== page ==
Proposal (337) to South American Classification Committee
Change linear sequence of species in the genus Trogon
This proposal is to change the current linear sequence of the currently recognized species in the genus Trogon to reflect recent phylogenetic data.
Background: Currently, the SACC sequence is:
Although this sequence groups clusters of species traditionally regarded as closely related because of plumage similarities, I have no idea if/what rationale guided the overall sequence.
New data: Moyle (2005) analyzed DNA sequences from 2 genes, mitochondrial ND2 and nuclear RAG-1, for all genera in the family, including single samples for 14 species in Trogon. DaCosta & Klicka (2008) produced a phylogenetic hypothesis for all 17 traditional species in the genus plus numerous additional population/subspecies samples (n = 160 individuals) using 1041 bp of the mitochondrial gene ND2. The two analyses produced highly congruent results (but expected to a degree giving overlap in genes sampled). The resolution of the branching pattern was very good using the usual measures of node support, and I think we can have reasonably high confidence in the branching pattern for construction of a new linear sequence.
Both analyses indicate a major break in the genus in that the "first 4" species (viridis through violaceus) form a sister group to the "last 3" (melanurus, comptus, massena), and that together they form a sister group to the "middle three" (collaris through rufus). Therefore, whatever sequence we chose will "disturb" the overall structure of the current sequence. I recommend that we start with the last 3, then follow with the first 5, and then finish with the middle group (thus minimizing change by bringing the last 3 to the front).
Relationships among the "last 3" differ between the studies of Moyle (more loci) and DaCosta and Klicka (more samples). Nodal support in both studies contained weaknesses for the placement of comptus, and this should perhaps be treated as a polytomy, especially. Staying as close to the traditional sequence as possible, the order should be massena-comptus-melanurus.
For the "first 4," viridis is sister to the other 3, and violaceus is sister to curucui and surrucura, and the latter should be listed last (SE-most taxon).
The sequence of the "middle group" should begin with rufus, because it is "basal" to the collaris + personatus.
Translating all that to a linear sequence, using the usual conventions ("basal" taxa first; for sister taxa, NW-most taxon listed first; for polytomies, stay as close to traditional sequence as possible), the result is:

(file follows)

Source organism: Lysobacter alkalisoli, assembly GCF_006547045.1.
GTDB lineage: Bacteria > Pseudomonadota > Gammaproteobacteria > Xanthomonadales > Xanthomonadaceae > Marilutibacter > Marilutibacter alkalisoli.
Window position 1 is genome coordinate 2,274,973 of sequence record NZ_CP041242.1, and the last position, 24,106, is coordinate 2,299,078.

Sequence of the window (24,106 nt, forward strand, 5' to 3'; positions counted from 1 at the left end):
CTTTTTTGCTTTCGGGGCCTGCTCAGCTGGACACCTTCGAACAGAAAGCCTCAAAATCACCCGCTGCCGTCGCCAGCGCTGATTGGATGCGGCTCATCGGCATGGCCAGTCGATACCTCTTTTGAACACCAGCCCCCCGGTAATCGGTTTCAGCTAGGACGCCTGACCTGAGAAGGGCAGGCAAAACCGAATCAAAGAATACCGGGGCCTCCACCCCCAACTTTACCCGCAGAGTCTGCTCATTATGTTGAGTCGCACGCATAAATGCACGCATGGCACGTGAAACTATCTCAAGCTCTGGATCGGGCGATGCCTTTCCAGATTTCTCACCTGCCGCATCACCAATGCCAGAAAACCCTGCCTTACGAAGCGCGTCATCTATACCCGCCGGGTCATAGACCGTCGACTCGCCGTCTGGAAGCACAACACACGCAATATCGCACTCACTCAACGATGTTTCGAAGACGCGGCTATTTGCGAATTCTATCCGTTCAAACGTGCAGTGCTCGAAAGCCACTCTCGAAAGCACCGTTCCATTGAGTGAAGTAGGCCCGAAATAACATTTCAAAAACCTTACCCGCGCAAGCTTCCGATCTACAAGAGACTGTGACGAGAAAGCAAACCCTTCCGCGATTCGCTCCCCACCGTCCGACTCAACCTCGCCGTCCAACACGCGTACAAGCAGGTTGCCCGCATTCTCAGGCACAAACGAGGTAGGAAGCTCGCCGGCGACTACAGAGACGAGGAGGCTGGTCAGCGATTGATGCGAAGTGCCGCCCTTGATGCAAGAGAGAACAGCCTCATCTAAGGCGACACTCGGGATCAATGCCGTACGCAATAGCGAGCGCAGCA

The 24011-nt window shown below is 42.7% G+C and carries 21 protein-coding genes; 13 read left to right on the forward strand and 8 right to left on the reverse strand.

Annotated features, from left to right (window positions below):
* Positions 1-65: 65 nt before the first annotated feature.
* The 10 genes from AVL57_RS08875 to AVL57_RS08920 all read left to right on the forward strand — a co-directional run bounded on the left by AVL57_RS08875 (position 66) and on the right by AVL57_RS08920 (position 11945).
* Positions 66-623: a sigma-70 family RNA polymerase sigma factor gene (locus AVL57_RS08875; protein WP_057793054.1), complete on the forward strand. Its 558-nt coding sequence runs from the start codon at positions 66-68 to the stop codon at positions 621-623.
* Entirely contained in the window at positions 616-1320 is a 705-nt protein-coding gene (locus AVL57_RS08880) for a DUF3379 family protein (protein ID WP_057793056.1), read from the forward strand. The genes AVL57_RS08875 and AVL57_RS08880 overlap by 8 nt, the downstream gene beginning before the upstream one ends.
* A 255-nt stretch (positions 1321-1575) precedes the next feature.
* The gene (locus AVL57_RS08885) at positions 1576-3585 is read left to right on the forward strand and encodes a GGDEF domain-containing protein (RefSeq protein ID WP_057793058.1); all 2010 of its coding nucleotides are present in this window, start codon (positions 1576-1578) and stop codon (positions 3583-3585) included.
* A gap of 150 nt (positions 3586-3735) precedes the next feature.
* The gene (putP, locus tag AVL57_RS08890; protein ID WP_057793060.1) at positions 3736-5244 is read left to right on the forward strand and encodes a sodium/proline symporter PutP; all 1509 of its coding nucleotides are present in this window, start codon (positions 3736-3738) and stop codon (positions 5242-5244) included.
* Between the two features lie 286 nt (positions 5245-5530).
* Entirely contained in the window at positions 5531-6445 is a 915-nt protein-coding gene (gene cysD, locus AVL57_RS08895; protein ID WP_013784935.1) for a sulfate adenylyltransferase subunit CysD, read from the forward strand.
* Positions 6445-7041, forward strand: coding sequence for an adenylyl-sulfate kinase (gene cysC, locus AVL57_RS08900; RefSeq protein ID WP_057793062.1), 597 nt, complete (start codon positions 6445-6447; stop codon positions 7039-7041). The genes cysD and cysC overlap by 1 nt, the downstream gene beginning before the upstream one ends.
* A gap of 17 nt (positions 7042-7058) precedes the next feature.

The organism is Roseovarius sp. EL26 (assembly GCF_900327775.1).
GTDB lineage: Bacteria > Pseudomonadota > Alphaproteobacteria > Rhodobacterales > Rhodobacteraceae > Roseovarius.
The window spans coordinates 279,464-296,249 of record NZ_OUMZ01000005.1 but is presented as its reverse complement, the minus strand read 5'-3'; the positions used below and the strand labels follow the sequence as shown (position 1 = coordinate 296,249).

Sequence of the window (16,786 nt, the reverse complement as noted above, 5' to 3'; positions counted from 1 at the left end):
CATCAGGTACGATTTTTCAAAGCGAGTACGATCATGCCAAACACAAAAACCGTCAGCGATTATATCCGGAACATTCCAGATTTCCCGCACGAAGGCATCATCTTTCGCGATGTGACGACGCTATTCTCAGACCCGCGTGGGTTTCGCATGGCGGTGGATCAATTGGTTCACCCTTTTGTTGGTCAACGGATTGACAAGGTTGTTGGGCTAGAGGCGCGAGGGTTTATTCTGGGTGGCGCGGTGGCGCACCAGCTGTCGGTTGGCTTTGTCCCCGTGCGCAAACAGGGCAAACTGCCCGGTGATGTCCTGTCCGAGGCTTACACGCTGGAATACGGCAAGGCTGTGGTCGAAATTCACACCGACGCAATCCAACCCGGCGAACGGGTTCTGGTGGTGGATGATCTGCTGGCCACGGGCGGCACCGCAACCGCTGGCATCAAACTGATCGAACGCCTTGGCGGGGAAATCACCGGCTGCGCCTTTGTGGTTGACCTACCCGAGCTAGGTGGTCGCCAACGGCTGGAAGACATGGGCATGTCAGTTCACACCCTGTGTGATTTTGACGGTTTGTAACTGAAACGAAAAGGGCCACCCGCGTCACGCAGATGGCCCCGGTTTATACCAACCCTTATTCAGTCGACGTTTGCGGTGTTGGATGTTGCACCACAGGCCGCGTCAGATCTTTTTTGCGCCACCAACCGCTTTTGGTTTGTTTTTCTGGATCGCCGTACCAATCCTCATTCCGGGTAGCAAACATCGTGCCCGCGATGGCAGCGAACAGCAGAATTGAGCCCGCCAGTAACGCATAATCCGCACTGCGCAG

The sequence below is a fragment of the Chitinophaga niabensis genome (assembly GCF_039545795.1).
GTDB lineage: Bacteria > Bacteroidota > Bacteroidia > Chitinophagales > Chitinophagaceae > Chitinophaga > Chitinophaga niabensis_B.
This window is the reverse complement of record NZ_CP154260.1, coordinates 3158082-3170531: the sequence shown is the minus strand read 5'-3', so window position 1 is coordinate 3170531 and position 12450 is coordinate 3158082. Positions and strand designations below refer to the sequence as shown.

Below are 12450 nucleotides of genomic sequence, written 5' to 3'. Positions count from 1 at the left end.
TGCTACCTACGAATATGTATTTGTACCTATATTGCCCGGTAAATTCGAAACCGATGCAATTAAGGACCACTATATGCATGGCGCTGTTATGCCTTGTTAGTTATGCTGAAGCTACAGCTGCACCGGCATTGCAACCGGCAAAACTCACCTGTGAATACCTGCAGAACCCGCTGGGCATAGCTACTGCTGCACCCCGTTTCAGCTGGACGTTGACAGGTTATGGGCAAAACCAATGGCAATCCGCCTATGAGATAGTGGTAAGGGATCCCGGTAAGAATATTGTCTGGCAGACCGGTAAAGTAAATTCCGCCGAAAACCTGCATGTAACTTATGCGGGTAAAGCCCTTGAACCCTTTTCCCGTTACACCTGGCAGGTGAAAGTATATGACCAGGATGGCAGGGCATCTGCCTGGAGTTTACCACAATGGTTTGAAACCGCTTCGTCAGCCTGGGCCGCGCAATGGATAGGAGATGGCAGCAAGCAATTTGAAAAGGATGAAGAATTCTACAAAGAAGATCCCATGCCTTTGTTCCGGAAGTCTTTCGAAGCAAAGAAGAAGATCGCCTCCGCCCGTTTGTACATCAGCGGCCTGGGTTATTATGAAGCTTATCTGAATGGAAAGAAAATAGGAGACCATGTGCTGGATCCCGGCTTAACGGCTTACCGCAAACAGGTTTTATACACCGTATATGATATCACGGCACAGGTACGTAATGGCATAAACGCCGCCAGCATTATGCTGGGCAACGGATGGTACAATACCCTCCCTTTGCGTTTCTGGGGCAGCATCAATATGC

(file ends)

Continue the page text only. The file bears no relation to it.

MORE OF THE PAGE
Some severe problems with species limits in melanurus and violaceus recognized in Bob's and Steve's field guides and confirmed by DaCosta & Klicka may create sequence problems when the current species limits are revised, but until those situations are addressed by separate proposals, there isn't anything we can do about that yet. Therefore, I recommend a YES on this one
DaCOSTA, J. M., AND J. KLICKA. 2008. The Great American Interchange in birds: a phylogenetic perspective with the genus Trogon. Molecular Ecology 17: 1328-1343.
MOYLE, R. G. 2005. Phylogeny and biogeographical history of the Trogoniformes, a pantropical bird order. Biological Journal Linnean Society 84: 725-738.
and Jeff DaCosta, March 2008
Comments from Zimmer: "YES. The proposed sequence makes sense, given both the genetic data and the standard conventions that we usually follow. As noted, this could get messy with anticipated revisions in species-limits."
Comments from Stotz: "YES. I am a little concerned that we might have to revisit the sequence of Trogon sooner rather than later, but the basic structure outlined here seems to be a significant improvement."
Comments from Stiles: "YES. This is clearly the best sequence on current evidence. We can deal with modifications later, when species limits have been properly addressed."
Comments from Nores: "YES. Estoy de acuerdo con esta nueva secuencia, ya que la anterior tenía poco sustento. Lo que sí, llama la atención que el color de la parte ventral del cuerpo y de la cola tenga tan poca importancia. Aunque hay un grupo de vientre rojo y cola negra (massena, comptus y melanurus), hay otras especies de vientre rojo y cola blanca o blanca y negra que no están relacionadas. Algo similar pasa con los de vientre amarillo."
Comments from Jaramillo: "YES - Until species limit proposals are written and we may have to revisit."